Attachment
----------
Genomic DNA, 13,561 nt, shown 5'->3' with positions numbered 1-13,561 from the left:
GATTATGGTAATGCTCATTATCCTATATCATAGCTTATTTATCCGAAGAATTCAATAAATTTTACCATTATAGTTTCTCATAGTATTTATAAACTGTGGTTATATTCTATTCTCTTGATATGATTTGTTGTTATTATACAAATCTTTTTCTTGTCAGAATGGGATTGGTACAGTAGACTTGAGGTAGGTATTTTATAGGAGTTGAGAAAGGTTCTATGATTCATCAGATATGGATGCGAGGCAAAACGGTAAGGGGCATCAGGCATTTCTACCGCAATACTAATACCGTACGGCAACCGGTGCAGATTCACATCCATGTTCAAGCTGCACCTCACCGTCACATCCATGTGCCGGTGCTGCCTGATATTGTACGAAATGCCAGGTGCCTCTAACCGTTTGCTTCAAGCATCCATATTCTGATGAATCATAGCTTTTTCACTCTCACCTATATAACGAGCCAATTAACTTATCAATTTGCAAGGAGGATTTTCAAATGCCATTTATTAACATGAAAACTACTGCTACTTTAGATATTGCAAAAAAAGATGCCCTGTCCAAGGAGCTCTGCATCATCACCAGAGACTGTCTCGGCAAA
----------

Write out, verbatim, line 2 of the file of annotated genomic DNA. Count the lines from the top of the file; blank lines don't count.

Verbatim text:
GATTATGGTAATGCTCATTATCCTATATCATAGCTTATTTATCCGAAGAATTCAATAAATTTTACCATTATAGTTTCTCATAGTATTTATAAACTGTGGTTATATTCTATTCTCTTGATATGATTTGTTGTTATTATACAAATCTTTTTCTTGTCAGAATGGGATTGGTACAGTAGACTTGAGGTAGGTATTTTATAGGAGTTGAGAAAGGTTCTATGATTCATCAGATATGGATGCGAGGCAAAACGGTAAGGGGCATCAGGCATTTCTACCGCAATACTAATACCGTACGGCAACCGGTGCAGATTCACATCCATGTTCAAGCTGCACCTCACCGTCACATCCATGTGCCGGTGCTGCCTGATATTGTACGAAATGCCAGGTGCCTCTAACCGTTTGCTTCAAGCATCCATATTCTGATGAATCATAGCTTTTTCACTCTCACCTATATAACGAGCCAATTAACTTATCAATTTGCAAGGAGGATTTTCAAATGCCATTTATTAACATGAAAACTACTGCTACTTTAGATATTGCAAAAAAAGATGCCCTGTCCAAGGAGCTCTGCATCATCACCAGAGACTGTCTCGGCAAA